• Product Testing and Development - Facebook could easily use the Labs moniker to soft launch products to platform enthusiasts (all of us who created developer accounts to get early access to Timelines).  Whether it's a more content, search and discovery oriented Facebook video platform, or a Facebook search engine, Labs could provide the army of enthusiasts who are ready to kick the tires before a massive scaled launch.
  • Live And Let Live Acquisitions - Facebook Labs could provide a fertile ground for Facebook-acquired companies to continue to live and prosper as stand alone businesses while contributing talent and IP to the greater organization.  Instagram need not be neglected (FriendFeed) just because they are now part of a far bigger picture.
  • Better Internal Free Thinking - Facebook has always been fairly reality-driven.  We never hear about Facebook Googles or space elevators.  And I don't know that we should.  But there is a lot of merit in funding a sandbox for incubating great, parallel ideas that feed into the Facebook vision.  These ideas need not even live on or be heavily Facebook branded.  Less focussed innovation in a funded sandbox can open up unknown worlds of opportunity.

For all I know, Facebook may already have their own beta-lab in the works or may even have secretly launched such an initiative.  Given everything I've every learned about the company and many others in similar predicaments before them, it's time to launch a not-yet-Timeline ready option for those of us who are ready to go beta.  I bet the entire team at Xerox from the 1980s would agree.

How To Get Your AT&T iPhone Unlocked Without Jailbreaking

You paid $200 for your AT&T locked iPhone.  You finished or paid off the remainder of your contract.  Isn't unlocking your phone now your right?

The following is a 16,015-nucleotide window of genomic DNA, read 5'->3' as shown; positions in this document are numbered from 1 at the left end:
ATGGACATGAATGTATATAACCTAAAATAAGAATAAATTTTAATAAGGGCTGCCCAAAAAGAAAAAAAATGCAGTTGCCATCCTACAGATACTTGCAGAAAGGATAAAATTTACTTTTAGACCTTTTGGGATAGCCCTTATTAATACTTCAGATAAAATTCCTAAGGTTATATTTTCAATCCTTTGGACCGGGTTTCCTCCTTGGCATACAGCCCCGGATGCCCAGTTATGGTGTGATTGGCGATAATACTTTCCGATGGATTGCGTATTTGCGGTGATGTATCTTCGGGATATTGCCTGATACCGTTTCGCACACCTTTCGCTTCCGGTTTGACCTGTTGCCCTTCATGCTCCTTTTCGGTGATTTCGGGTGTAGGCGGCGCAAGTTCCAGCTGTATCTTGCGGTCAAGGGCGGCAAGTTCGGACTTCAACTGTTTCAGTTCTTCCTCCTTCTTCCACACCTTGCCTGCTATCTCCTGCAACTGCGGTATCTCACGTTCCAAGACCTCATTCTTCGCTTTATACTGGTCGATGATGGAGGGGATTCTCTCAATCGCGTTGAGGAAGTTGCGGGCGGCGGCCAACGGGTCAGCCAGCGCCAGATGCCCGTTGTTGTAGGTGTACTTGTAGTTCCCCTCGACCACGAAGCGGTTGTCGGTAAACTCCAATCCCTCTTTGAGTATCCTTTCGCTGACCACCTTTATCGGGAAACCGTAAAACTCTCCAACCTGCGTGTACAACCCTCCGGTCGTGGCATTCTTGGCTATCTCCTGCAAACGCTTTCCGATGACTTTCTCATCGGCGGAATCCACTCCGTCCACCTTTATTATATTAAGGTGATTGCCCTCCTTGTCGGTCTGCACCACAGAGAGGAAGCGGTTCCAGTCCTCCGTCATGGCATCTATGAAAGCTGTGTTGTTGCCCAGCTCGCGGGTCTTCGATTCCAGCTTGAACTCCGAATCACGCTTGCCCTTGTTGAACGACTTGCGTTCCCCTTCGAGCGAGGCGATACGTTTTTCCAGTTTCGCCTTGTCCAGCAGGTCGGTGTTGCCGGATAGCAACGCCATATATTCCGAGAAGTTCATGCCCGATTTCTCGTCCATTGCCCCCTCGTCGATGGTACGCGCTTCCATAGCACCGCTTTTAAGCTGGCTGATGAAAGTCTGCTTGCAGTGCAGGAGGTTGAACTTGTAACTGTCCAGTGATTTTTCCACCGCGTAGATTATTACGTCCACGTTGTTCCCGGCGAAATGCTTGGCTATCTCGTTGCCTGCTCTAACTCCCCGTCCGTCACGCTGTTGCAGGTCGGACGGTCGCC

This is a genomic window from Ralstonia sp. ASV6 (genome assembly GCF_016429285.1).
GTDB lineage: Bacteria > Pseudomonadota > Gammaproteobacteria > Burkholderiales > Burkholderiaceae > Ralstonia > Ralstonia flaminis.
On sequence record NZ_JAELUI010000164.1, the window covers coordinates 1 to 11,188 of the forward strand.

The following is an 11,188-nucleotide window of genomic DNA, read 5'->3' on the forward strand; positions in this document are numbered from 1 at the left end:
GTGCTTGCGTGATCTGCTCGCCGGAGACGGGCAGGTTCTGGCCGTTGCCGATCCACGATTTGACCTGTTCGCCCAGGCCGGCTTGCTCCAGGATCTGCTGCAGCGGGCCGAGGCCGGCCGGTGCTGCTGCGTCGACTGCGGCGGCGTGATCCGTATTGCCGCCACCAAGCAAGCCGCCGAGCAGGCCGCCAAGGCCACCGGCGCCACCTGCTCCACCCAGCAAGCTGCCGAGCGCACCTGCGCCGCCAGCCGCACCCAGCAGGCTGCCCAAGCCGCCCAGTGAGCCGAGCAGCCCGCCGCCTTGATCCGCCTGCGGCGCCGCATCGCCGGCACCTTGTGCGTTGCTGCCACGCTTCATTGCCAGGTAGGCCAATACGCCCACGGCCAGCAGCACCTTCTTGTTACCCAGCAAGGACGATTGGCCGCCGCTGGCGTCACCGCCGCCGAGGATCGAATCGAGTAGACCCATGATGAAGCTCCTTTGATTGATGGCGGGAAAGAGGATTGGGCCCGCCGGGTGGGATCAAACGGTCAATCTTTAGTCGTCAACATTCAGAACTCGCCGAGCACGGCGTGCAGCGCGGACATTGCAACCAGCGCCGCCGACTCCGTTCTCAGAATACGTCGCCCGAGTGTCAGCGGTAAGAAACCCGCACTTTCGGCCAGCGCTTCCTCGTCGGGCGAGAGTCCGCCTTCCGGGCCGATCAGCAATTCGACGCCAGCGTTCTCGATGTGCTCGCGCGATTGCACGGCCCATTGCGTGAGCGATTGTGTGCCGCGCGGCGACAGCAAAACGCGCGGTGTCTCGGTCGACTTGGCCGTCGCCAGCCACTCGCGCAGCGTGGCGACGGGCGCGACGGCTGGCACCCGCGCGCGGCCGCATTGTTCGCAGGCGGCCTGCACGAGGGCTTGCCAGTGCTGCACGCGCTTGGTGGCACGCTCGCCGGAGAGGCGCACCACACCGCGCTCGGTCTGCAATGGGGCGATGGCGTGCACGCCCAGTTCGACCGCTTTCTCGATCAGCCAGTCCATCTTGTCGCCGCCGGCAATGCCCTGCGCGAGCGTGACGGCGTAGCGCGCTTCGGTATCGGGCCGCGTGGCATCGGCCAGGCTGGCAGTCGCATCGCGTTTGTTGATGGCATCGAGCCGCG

I was in your shoes.  I emailed Tim Cook and politely asked for my off-contract, fully paid for AT&T-locked iPhone 4 to be unlocked.  A week or two later AT&T's team contacted me.  12 hours later my iPhone 4 was unlocked.  If you search around in Google, you will likely find a few others who shared my experience.  Try it for yourself and let me know how it goes.

And while I would hate to sound ungrateful, it does alarm me that AT&T and Apple continue to stand behind their clearly broken policy.  I wonder how many exceptions to this policy they are making.  If I was a betting man, I would guess that this policy will soon be updated to allow for a more systematic solution to this ridiculous problem.  The fact that Apple's official support page dates back to February 2010 also suggests that AT&T wasn't entirely truthful when they told me they Apple would not unlock my device.  

I have included both emails I received from AT&T below.


Email 1

I work with AT&T in the Partnership Operations department and we have received your email requesting to unlock your iPhone device. We would like to review your account and need to ask if you can please provide the mobile number and IMEI for the devices that you are requesting to be unlocked.